Nice work Clemson and Florence Darlington Tech! Both were cited as good examples of tech training for the workforce.
The National Science Board’s report, The Skilled Technical Workforce: Crafting America’s Science & Engineering Enterprise, said South Carolina has smart practices at each institution. In particular the report cites the way that training fits individual and employer needs. “A one-size-fits-all approach to creating fruitful, sustainable partnerships does not exist. Partnerships must meet the needs of local employers and respond to the community, leveraging locally available educational resources at the high school and post-secondary level.” (page 36)
In 2015, South Carolina created the Coordinating Council for Workforce Development. Stakeholders from industry, government and academia were charged with coordinating workforce development efforts throughout the state.
The report says Florence Darlington Technical College is a two-year technical college in a region that is home to a variety of industry sectors including advanced manufacturing, advanced materials, aerospace, and automotive. The South Carolina Advanced Technological Education (SCATE) Center of Excellence, located at FDTC, is NSF’s longest running ATE initiative. The SCATE Center supports industrial and engineering technology programs and related STEM programs nationwide, including recommendations for faculty development best practices, strategies for recruiting and retaining students, and methods for effective instruction. (Report page 42)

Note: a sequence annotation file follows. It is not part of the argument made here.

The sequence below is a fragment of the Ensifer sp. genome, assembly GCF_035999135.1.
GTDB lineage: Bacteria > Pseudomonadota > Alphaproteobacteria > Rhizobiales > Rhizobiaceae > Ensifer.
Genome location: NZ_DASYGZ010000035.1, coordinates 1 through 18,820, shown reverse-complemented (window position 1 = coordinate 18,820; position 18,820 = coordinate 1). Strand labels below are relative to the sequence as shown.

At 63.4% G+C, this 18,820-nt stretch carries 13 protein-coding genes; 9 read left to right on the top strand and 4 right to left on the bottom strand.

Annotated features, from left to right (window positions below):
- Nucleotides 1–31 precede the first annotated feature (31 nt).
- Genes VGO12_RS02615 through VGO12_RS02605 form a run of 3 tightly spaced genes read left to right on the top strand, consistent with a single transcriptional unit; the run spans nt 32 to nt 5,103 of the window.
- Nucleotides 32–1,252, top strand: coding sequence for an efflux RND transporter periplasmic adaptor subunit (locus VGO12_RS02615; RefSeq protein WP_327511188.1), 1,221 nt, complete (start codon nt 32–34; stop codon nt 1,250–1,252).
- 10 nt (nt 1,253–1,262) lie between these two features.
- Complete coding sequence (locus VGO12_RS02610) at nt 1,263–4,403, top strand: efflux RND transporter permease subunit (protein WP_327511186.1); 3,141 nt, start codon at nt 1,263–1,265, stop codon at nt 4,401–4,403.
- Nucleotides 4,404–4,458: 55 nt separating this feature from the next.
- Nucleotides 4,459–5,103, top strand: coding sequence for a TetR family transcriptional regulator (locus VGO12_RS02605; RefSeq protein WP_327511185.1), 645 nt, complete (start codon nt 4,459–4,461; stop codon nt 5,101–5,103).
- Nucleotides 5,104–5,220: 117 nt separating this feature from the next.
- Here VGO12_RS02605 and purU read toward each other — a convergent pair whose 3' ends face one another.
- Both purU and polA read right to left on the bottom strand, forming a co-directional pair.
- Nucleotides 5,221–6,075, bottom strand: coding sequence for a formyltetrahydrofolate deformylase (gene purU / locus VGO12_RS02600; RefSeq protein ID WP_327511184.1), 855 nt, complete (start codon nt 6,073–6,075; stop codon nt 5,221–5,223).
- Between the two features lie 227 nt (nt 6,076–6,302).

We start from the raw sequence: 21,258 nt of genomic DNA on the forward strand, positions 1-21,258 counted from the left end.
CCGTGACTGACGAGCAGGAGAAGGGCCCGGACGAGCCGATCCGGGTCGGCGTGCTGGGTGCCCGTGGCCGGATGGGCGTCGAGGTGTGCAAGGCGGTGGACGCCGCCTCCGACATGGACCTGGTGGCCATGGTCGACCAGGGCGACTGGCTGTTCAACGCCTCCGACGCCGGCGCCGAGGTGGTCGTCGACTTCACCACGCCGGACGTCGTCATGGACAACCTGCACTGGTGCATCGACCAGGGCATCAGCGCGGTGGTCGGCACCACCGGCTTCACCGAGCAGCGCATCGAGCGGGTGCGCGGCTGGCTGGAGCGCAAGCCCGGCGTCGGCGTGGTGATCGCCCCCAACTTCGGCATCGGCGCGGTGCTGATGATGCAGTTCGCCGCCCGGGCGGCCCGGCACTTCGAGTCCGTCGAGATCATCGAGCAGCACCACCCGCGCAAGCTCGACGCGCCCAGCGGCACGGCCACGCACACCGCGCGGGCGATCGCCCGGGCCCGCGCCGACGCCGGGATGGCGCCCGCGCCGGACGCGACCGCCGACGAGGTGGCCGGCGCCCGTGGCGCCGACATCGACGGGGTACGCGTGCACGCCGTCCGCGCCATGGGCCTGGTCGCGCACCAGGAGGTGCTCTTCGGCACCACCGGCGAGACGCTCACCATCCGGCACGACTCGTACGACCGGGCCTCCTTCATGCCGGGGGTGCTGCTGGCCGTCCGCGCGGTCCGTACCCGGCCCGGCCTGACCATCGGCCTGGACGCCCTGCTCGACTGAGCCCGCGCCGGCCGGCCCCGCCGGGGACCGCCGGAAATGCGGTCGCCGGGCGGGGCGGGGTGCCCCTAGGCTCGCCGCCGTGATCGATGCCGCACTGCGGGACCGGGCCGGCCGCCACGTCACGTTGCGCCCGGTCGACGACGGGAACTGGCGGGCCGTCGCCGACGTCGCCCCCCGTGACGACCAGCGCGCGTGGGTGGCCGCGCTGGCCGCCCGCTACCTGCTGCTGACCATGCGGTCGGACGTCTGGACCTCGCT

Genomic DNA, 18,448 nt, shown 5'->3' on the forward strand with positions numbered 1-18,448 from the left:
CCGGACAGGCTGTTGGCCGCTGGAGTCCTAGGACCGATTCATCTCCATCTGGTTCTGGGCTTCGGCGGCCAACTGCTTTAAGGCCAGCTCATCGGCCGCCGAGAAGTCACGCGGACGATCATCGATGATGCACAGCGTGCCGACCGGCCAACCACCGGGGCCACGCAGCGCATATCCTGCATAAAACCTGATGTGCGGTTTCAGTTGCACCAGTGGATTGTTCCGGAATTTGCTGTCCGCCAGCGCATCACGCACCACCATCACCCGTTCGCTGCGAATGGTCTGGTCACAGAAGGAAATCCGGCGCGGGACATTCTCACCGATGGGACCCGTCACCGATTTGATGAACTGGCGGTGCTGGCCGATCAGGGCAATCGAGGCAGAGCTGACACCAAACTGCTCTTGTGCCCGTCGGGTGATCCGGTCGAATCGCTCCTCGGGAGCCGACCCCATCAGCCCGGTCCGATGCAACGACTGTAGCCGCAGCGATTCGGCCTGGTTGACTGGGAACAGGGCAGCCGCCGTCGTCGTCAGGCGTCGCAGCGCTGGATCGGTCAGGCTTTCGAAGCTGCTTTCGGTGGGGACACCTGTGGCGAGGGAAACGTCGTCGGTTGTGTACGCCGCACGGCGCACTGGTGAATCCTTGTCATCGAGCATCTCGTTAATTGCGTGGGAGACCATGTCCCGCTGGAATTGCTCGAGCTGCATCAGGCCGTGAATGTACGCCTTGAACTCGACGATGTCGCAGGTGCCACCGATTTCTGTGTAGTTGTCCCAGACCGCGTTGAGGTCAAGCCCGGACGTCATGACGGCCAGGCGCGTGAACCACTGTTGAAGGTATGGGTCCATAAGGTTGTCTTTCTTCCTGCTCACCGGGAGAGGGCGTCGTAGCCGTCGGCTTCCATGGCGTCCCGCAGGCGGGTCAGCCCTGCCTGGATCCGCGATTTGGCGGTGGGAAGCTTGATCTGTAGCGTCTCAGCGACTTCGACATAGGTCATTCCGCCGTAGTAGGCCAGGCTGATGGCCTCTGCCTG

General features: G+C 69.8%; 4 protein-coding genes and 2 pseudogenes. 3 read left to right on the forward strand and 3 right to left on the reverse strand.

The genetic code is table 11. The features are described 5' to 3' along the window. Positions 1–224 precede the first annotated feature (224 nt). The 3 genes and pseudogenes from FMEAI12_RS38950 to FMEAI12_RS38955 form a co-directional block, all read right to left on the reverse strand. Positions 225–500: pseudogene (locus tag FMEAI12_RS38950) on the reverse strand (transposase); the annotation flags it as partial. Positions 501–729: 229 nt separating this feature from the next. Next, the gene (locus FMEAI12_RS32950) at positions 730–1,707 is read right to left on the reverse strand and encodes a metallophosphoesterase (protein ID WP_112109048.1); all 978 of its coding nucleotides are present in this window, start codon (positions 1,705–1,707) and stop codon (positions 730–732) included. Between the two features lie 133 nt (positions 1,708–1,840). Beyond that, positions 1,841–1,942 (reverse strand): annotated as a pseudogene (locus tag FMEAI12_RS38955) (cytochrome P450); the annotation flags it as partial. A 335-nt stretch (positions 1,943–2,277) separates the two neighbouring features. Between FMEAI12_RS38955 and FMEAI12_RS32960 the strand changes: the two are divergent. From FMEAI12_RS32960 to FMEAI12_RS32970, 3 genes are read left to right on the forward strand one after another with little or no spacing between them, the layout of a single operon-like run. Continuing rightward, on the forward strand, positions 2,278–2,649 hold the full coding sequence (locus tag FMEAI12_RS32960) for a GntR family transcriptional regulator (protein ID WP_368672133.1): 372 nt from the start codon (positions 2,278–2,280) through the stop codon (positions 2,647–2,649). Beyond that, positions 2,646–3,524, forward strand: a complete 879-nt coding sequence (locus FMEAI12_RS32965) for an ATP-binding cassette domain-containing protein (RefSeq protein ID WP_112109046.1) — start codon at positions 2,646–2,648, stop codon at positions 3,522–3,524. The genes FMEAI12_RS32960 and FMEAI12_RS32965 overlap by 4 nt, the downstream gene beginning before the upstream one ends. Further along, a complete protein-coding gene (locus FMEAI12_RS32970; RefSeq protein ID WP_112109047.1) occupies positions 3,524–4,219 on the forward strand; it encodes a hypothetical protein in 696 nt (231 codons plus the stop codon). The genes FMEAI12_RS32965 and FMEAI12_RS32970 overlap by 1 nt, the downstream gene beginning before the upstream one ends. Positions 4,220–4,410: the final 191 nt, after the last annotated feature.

At Clemson, The Center for Aviation and Automotive Technological Education Using Virtual E-Schools, or CA2VES, provides resources community colleges and the broader community by designing and developing virtual reality-based modules that support automotive and aviation technician education. (See Clemson’s news release)
Make no mistake, though, the energy industry benefits from good technical education, not just the target industries noted in the CA2VES title.
This kind of training is critical to a vibrant economy. Across the country other states are not sitting still. They are setting up their own workforce development efforts. The competition among states and companies for ready-to-work employees is intense. Bridging universities, community colleges and technical colleges builds teamwork, smart analysis of the workforce, and helps everyone.
Feature image courtesy of SCATE Center of Excellence. provided under the Creative Commons License.